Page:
Gulfstream Aerospace has assembled a diverse supplier team for its new G500 and G600 large cabin jets, which the OEM announced on October 14.
Power for the new models will come from Pratt & Whitney Canada’s new PW800 engines. The 16,000-pound-thrust PW814GA and PW815GA powerplants have the same core technology used in the company’s family of geared turbofan commercial engines. The new engine was on display at P&WC’s NBAA exhibit along with the company’s PW600, PW300 and PT6A engines.
Nordam will design, engineer, develop and manufacture the inlet, nacelle and thrust reverser for the new engines. “This is the largest integrated powerplant system and thrust reverser Nordam has ever built,” said CEO Meredith Siegfried. She said the program is expected to create 300 new jobs at Nordam’s plant in Tulsa, Okla. New Nordam technology for the project includes an all-composite, asymmetrical pivot door thrust reverser; cowl doors constructed using automated fiber-placement (AFP); a one-piece, composite, double-degree-of-freedom acoustic inlet-barrier liner; and use of AFP “out of autoclave” vacuum-bagged cured material
Honeywell’s new Primus Epic avionics with touchscreen technology is being incorporated into the new Symmetry flight decks on the G500 and G600. The five touchscreens mounted in the cockpit will be used for systems controls, flight management, communications, checklists and monitoring weather and flight information. “Pilots use touchscreens in their daily consumer devices and because of this they are much more accustomed to interfacing with machines through interactive screens,” said Jeff Merdich, director of product marketing for cockpit systems at Honeywell.
The Honeywell avionics feature the SmartView synthetic vision system, eight-inch diagonal LCD screens for controllers, 2-D and 3-D airport moving maps, cockpit display of traffic information and flight deck connectivity via wireless data loading.
Honeywell is also providing the HGT400(G) auxiliary power unit (APU) and the environmental control system and cabin pressure control system for the aircraft. The new APU is approximately 30 pounds lighter that the average APU in its class, according to Honeywell.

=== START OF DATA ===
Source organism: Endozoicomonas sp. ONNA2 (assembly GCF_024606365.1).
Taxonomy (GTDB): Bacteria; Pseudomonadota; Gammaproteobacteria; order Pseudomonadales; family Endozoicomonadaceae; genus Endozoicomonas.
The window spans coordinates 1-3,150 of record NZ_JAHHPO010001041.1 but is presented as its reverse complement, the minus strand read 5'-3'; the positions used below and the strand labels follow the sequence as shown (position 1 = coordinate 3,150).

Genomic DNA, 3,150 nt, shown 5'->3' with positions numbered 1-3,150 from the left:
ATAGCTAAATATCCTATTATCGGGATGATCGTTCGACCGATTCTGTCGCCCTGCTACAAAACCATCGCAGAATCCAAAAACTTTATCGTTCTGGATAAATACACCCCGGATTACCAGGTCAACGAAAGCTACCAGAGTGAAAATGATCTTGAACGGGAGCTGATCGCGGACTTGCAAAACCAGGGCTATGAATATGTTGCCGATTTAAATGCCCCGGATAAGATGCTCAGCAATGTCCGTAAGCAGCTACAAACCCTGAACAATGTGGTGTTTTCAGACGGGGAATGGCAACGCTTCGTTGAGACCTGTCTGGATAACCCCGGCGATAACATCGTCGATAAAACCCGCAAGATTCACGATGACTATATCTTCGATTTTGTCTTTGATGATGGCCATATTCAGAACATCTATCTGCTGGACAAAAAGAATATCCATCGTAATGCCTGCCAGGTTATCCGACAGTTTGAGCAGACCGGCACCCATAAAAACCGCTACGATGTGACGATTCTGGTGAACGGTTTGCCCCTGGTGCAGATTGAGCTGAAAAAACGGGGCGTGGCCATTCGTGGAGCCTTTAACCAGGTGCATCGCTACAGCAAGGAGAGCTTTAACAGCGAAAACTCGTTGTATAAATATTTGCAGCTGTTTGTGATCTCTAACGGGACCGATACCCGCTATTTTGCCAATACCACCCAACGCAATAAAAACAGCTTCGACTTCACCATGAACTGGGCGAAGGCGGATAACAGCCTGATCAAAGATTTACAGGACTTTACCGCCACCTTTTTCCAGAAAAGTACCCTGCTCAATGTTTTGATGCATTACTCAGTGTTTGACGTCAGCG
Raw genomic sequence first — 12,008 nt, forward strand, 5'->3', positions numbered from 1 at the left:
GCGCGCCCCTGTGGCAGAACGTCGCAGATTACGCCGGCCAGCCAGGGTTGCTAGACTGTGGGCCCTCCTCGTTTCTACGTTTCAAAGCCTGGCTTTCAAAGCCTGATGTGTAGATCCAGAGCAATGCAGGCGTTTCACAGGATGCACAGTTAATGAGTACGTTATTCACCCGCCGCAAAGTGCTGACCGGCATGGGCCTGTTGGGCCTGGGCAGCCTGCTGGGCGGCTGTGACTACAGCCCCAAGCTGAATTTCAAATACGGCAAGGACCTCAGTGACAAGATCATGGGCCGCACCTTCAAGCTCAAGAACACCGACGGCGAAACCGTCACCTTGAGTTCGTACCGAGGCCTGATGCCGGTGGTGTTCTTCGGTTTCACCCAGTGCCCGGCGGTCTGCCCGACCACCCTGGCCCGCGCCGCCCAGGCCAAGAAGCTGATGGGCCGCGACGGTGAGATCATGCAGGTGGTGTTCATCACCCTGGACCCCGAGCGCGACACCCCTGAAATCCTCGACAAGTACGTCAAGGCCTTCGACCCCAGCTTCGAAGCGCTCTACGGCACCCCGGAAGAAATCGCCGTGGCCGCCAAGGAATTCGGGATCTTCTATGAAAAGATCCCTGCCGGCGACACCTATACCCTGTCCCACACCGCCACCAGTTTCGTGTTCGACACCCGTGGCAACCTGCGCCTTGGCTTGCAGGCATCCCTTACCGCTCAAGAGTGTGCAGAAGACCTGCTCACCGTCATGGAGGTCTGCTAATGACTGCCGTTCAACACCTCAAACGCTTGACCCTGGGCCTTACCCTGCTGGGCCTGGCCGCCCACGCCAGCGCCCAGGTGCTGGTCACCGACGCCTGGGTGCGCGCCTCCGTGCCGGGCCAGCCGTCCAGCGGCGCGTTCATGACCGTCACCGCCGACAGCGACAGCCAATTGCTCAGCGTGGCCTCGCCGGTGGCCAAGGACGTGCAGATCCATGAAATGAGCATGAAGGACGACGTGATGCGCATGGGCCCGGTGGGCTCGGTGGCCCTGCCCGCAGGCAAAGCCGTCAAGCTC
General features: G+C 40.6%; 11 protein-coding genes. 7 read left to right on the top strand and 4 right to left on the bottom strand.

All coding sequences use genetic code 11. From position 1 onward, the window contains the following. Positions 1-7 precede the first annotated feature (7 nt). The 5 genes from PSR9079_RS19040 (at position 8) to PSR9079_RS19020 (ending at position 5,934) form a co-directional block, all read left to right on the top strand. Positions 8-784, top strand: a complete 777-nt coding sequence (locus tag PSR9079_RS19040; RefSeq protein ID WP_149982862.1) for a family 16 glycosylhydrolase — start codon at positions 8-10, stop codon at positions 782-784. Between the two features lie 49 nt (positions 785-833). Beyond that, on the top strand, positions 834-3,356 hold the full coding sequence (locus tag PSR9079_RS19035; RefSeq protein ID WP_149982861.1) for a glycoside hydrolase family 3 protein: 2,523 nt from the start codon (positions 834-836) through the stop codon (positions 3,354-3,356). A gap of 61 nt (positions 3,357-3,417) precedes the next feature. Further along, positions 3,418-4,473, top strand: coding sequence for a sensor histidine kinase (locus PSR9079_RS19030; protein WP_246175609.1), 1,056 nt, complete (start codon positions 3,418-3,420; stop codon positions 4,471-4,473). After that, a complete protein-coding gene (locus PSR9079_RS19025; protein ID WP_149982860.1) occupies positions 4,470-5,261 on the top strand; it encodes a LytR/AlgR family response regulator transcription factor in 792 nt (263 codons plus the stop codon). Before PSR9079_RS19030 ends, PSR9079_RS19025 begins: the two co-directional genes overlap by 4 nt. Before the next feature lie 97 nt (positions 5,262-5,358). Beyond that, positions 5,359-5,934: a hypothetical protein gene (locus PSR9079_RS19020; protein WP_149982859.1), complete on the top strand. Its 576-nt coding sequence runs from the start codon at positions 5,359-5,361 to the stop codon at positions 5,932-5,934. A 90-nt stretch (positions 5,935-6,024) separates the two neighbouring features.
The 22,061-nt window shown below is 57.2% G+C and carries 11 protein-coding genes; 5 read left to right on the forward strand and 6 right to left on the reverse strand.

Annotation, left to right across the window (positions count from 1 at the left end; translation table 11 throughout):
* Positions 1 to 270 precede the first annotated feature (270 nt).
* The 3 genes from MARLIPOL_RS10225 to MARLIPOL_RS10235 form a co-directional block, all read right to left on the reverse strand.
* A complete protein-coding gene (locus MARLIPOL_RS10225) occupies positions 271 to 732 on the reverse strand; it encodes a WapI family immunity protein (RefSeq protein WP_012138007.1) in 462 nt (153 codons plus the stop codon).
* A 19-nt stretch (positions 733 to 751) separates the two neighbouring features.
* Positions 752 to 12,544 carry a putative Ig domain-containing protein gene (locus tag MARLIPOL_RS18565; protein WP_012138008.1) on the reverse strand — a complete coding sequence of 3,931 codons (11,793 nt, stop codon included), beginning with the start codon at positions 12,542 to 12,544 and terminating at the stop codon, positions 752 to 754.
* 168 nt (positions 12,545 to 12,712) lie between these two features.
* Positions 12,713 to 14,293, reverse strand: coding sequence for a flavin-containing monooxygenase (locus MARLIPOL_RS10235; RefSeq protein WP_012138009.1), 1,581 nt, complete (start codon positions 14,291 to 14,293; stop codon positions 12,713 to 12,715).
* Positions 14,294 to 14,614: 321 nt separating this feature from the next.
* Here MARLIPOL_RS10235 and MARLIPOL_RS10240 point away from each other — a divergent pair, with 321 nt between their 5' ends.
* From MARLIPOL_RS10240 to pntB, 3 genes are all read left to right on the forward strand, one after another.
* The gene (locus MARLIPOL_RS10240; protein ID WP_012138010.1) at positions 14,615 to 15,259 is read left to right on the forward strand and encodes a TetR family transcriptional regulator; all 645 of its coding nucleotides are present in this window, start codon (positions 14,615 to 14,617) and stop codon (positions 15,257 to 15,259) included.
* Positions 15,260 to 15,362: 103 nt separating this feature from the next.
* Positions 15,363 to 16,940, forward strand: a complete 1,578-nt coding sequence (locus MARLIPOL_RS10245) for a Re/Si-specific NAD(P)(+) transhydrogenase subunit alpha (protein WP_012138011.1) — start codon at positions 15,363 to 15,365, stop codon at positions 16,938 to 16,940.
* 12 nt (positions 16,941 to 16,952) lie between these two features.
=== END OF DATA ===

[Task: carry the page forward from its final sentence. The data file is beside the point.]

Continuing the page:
GE Aviation is supplying the data concentration and network, the advanced power management system and the advanced health management system on the aircraft. The data concentration and network builds on GE’s core computing system from the Boeing 787. “This is the first business jet application of an integrated data network incorporating multiple aircraft systems,” said Alan Caslavka, president of avionics and digital systems for GE Aviation. The system provides a highly configurable data network for the aircraft and seamlessly connects the avionics and utility functions. It can be rapidly reconfigured to enable integration of new technology over the life of the airplane, according to GE. The health management system builds on GE technology in the PlaneConnect system aboard Gulfstream’s flagship G650 and provides monitoring of 9,000 different parameters with real-time communications through satellite, Wi-Fi and 3G cellular.
Pilot and maintenance training will be provided at FlightSafety International’s Savannah, Ga. campus. FlightSafety recently completed design and manufacture of a full flight simulator for the G500 and G600 and it will be installed in Savannah at the end of this month. The FS1000 simulator initially will be used by Gulfstream’s engineering and flight test personnel and FlightSafety’s training program development teams. The simulator is equipped with FlightSafety’s Vital 1000 visual system, electric motion-cueing system and advanced instructor operating station. FlightSafety said the new simulator features tightly integrated computer hardware and software across subsystems, which allows for “more accurate and higher fidelity simulation” than found in previous-generation machines.